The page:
In 1991, in our hospital, Dr. Keming Qi1 improved the procedure of breast augmentation by repeatedly injecting (one to five times) a low volume of autologous fat (50 to 60 ml per time) into each breast, achieving a satisfactory cosmetic effect with fewer complications. Since 2003, we have used breast ultrasound as an objective method of calculating the absorbance index of grafted fat and to classify the necrotic fat nodules by sonographic changes after each operation.
Thirty-three patients aged 25 to 45 years were injected one to five times in both breasts with a low volume (50 to 60 ml) of autologous fat. The autologous fat was harvested from the abdominal wall or the trochanteric area using the tumescent technique.1 The mixture of fat and anesthetic fluid obtained was placed in a stationary state for 30 minutes, and then the fat was collected from the top layer. The fat was injected into the retromammary layer at the middle point of the inframammary fold or the axillary tail of the breast. Then, the breast was massaged softly until the lump induced by the injection disappeared. The interval between the two operations was more than 1 month. Breast sonographic examination was performed to evaluate the grafted fat tissues. The thickness of the retromammary fat layer before and after each injection was measured at four points (Fig. 1) to calculate the absorbance index. The fat absorbance index was calculated as [1 – (C – A)/(B – A)] × 100 percent, where A, B, and C represent the retromammary fat thickness measured before the operation, the same day after the operation, and 1 month after the operation, respectively. The size and evolution of each necrotic fat nodule were followed up every 3 months.
The average fat absorbance index 1 month after each operation was between 34 and 66 percent (Table 1). Although the results are similar to those reported in the literature,2–4 the current data are directly from human patients for the first time. The average thickness of the retromammary fat layer increased from 0.2 cm before the operation to 1.0 cm after the fifth operation. As every patient in the present study had a slim figure with a thin original thickness of the retromammary layer, the cosmetic effect of the breast augmentation was very satisfactory.
Fifty-one nodules in 14 patients (42.4 percent) were detected after the fat graft. Forty-nine nodules were found in the retromammary fat layer and two nodules were found in the mammary gland layer, and their connection with the retromammary layer could be found by turning the probe during the examination. Forty-four nodules were nonpalpable and sonographically proved to be completely cystic with regular margins (Fig. 2), could be certainly diagnosed as benign nodules composed mainly of oil released from free lipid without eliciting a surrounding reaction,5 and needed no further treatment other than sonographic follow-up. The other seven nodules (13.7 percent) were palpable and showed a complex or solid appearance on ultrasound images, all of which were followed up every 3 months. No nodule increased in size, and three nodules showed a more cystic component at follow-up. Only one nodule was surgically removed because of patient anxiety, and its pathologic diagnosis was fat necrosis. The solid components of these nodules likely resulted from inflammation or a fibrotic response of the necrotic grafted fat, and there was a trend toward an increase of cystic components, which might be explained by the liquefaction or absorbance of the inflammatory tissue.5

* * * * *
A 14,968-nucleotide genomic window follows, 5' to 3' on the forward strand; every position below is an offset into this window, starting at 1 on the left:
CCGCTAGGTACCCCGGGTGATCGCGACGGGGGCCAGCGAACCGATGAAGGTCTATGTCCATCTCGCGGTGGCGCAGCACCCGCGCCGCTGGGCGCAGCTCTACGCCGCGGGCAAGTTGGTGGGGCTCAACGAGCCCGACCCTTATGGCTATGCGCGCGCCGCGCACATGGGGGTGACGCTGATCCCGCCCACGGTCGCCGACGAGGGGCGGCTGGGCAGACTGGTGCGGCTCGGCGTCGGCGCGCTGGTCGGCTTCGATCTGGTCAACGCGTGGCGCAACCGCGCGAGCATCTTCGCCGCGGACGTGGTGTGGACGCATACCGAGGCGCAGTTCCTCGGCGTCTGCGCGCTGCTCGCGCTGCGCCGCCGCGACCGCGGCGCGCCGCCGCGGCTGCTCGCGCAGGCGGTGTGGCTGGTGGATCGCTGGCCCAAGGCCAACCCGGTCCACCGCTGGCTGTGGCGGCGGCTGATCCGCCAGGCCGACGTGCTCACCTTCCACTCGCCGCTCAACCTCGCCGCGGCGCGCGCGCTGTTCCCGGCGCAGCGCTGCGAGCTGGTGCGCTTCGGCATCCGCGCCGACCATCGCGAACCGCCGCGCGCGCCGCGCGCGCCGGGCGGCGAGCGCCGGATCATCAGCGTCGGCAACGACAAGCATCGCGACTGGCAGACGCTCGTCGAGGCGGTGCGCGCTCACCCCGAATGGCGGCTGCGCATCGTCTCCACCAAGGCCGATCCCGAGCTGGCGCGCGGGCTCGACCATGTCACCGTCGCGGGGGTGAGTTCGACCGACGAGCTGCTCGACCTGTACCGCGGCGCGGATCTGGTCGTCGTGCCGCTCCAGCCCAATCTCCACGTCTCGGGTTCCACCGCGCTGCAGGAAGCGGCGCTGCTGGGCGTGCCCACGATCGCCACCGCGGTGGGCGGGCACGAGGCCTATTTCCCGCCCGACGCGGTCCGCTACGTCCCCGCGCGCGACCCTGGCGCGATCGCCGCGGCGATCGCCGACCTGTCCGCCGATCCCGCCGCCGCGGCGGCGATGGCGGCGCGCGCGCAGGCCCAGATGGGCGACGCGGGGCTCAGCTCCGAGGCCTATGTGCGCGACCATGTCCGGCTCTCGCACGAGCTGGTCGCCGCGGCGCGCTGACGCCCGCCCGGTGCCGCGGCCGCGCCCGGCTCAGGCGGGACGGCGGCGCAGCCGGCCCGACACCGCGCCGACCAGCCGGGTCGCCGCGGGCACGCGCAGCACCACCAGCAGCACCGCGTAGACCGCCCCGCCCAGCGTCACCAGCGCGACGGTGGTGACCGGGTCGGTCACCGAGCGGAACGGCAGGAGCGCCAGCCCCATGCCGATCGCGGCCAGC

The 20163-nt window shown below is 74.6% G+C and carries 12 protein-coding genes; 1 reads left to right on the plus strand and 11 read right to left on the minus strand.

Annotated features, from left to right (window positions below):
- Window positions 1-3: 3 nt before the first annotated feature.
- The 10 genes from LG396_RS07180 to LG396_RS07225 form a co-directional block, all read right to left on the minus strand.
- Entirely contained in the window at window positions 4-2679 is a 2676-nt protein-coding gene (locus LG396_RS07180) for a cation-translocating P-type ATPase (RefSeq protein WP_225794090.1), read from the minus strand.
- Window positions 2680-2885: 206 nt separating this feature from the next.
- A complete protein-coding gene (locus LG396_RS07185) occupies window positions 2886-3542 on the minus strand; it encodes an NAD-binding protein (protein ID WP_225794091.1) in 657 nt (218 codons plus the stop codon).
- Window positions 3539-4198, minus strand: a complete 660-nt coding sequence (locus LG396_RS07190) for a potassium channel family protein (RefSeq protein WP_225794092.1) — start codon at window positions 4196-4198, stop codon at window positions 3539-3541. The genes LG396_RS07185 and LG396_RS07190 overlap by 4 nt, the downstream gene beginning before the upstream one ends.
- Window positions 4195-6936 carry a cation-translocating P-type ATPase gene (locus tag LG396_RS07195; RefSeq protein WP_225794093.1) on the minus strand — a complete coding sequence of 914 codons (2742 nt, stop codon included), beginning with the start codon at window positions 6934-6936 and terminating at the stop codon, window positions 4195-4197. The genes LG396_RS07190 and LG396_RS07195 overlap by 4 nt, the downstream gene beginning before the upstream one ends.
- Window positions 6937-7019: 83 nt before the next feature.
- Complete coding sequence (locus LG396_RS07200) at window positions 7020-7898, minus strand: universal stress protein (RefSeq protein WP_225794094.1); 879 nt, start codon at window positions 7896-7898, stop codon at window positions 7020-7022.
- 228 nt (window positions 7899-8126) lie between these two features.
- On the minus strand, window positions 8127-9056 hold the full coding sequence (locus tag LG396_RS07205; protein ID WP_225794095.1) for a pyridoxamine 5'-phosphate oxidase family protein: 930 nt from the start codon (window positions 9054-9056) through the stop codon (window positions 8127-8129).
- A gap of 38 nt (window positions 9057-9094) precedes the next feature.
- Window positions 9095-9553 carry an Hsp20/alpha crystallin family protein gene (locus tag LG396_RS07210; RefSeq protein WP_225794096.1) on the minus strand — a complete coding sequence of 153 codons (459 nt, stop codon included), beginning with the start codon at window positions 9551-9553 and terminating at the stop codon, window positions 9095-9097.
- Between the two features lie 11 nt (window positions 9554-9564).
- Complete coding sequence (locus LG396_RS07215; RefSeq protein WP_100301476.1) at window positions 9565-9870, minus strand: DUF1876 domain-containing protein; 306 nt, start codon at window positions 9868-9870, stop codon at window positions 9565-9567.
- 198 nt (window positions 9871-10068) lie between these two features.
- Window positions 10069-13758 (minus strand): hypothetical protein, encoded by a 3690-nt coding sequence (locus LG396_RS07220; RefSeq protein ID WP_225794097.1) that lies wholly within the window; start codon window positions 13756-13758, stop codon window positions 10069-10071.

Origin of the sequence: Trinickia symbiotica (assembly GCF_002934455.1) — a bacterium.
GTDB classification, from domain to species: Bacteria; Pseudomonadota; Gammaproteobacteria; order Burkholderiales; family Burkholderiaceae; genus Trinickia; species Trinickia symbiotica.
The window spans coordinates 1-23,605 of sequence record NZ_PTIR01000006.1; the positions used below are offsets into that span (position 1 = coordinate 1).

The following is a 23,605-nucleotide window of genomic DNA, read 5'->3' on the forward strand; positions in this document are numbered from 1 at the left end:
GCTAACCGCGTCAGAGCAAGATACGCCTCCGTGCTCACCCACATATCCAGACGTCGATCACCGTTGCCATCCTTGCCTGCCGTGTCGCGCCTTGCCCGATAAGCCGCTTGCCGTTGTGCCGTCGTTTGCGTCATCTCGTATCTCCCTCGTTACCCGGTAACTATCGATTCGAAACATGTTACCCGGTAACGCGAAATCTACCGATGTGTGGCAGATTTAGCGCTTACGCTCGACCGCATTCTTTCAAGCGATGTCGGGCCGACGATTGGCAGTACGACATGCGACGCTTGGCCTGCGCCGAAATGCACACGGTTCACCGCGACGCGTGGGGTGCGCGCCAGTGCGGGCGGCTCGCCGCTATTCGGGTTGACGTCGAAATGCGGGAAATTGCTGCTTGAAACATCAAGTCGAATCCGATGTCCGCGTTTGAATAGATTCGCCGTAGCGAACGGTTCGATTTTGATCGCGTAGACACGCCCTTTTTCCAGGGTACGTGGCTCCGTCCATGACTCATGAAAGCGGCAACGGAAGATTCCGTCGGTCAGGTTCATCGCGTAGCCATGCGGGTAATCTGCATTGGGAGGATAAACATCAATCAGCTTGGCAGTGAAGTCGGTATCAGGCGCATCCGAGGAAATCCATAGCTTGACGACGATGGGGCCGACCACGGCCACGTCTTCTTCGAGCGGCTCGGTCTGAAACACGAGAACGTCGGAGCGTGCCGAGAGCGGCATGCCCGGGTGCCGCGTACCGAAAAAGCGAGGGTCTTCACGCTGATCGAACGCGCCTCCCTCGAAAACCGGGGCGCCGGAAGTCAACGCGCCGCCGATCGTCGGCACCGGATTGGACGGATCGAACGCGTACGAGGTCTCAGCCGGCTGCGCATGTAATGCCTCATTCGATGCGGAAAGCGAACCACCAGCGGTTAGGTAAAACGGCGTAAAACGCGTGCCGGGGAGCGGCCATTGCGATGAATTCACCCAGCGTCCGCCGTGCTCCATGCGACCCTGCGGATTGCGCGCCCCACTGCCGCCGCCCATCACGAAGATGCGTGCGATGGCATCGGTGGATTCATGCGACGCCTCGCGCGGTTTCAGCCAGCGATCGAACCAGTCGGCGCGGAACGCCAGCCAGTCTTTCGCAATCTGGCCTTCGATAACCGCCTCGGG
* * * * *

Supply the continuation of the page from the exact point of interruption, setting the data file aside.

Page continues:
In summary, breast augmentation by repeated autologous fat grafting with low-volume injection each time is applicable and satisfactory: the absorbance index is acceptable, most of the necrotic fat nodules are easily diagnosed as benign lesions, and there is no need for further surgery. Also, breast ultrasound is an accurate and simple method of evaluating the absorbance index and following up the temporal changes of the fat nodules after autologous fat injection.
Hongyan Wang, M.D.
Yuxin Jiang, M.D.
Hua Meng, M.D.
Department of Diagnostic Ultrasound
Yuan Yu, M.D.
Keming Qi, M.D.
Department of Plastic Surgery
Peking Union Medical College Hospital
Chinese Academy of Medical Sciences
The authors gratefully acknowledge Dr. Fuhai Li for help with editing this communication.
None of the authors has any financial interests or commercial associations to disclose.
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3. Konanas, T. C., Bucky, L. P., Hurley, C., and May, J. W., Jr. The fate of suctioned and surgically removed fat after reimplantation for soft-tissue augmentation: A volumetric and histologic study in the rabbit. Plast. Reconstr. Surg.
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